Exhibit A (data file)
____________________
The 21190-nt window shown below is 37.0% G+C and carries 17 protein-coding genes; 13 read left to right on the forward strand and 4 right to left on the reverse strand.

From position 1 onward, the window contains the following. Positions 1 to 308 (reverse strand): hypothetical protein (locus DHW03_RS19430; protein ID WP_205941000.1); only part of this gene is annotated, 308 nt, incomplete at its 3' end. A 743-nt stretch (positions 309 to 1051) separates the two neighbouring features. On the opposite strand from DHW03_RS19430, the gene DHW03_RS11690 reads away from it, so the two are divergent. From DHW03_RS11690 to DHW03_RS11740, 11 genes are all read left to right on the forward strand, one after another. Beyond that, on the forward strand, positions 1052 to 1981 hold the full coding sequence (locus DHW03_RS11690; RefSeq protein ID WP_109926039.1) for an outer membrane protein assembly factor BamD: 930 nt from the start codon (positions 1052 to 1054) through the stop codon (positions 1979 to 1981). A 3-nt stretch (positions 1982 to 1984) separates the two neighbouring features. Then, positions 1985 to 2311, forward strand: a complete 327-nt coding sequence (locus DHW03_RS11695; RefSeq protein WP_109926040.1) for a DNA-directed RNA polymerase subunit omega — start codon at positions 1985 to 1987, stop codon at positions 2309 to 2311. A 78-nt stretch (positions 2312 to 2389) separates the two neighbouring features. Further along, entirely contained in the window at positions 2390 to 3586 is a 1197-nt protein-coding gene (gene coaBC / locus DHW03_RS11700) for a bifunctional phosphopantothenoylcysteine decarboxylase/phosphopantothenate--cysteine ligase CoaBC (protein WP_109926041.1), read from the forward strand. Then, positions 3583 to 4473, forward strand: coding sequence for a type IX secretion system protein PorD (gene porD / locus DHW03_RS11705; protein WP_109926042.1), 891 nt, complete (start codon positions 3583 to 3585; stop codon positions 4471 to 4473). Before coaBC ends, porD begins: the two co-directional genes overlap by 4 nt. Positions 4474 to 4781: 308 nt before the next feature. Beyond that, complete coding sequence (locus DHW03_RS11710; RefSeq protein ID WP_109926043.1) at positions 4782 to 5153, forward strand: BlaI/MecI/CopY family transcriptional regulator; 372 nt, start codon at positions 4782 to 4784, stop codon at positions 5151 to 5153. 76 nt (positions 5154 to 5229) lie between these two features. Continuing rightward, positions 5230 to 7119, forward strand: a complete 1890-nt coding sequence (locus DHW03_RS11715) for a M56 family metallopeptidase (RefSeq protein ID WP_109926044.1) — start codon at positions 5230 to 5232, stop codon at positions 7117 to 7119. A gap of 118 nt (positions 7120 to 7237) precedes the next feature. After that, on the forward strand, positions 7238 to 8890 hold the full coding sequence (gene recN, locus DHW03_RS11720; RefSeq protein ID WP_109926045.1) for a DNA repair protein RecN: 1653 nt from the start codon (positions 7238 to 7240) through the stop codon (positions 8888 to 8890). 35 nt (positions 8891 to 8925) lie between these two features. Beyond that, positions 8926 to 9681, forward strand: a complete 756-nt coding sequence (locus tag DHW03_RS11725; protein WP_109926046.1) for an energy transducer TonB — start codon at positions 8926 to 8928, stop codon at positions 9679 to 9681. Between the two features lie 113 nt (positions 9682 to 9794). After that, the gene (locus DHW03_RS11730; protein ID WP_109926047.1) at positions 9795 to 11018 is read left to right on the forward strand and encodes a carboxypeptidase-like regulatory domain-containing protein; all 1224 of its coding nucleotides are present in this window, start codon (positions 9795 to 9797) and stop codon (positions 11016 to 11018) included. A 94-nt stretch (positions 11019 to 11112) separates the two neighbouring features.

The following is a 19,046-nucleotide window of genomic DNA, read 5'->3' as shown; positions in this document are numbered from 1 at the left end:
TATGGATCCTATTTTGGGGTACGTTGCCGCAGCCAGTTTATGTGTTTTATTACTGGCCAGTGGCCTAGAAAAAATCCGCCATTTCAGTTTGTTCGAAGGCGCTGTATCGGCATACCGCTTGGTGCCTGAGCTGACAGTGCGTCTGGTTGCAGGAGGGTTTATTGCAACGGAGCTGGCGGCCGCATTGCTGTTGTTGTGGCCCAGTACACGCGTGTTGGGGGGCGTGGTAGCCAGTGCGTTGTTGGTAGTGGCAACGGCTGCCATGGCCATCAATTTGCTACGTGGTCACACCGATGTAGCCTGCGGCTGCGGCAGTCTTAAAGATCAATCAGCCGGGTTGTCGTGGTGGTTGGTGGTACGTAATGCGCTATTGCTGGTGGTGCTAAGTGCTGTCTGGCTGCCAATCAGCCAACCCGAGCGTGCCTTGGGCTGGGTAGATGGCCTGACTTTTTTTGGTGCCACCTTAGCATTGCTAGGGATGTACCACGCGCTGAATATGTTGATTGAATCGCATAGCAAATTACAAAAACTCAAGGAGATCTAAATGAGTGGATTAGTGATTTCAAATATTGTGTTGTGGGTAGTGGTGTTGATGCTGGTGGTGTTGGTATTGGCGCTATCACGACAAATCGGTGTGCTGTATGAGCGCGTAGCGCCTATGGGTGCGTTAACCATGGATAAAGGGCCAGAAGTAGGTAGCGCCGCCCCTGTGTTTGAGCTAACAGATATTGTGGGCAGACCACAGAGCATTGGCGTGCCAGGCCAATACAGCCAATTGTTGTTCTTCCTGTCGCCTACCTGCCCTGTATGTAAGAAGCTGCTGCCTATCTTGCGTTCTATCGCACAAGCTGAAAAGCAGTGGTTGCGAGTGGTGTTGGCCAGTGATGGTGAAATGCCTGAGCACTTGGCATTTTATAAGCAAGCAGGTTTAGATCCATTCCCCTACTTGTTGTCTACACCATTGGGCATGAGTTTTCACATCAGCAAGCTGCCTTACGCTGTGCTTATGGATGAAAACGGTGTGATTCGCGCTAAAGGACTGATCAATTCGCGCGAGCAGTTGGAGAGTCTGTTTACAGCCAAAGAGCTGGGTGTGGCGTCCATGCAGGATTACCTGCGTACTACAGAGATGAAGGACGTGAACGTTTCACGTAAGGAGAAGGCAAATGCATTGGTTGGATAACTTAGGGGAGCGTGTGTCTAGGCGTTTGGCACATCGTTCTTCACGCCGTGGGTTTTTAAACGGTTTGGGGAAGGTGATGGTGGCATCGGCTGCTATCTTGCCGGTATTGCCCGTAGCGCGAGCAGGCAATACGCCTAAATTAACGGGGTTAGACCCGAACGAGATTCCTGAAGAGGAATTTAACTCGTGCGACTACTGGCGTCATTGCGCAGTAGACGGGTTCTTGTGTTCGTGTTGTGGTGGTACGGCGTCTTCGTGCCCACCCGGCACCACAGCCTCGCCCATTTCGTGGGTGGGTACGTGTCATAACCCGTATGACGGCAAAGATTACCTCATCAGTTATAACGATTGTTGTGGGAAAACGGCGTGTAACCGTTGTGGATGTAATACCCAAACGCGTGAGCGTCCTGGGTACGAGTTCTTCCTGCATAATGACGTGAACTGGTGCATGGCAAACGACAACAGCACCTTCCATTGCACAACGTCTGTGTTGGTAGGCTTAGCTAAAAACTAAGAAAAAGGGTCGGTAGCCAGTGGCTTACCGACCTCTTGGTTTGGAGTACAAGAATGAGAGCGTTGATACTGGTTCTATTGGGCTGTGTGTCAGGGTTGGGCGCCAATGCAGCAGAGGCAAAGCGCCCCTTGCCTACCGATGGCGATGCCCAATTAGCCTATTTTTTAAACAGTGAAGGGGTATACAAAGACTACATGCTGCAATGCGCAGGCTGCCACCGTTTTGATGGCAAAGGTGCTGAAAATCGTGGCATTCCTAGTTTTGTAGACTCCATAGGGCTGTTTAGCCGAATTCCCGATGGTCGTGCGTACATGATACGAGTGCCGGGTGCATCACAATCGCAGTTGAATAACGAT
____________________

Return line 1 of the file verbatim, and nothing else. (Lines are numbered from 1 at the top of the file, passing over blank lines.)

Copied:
The 21190-nt window shown below is 37.0% G+C and carries 17 protein-coding genes; 13 read left to right on the forward strand and 4 right to left on the reverse strand.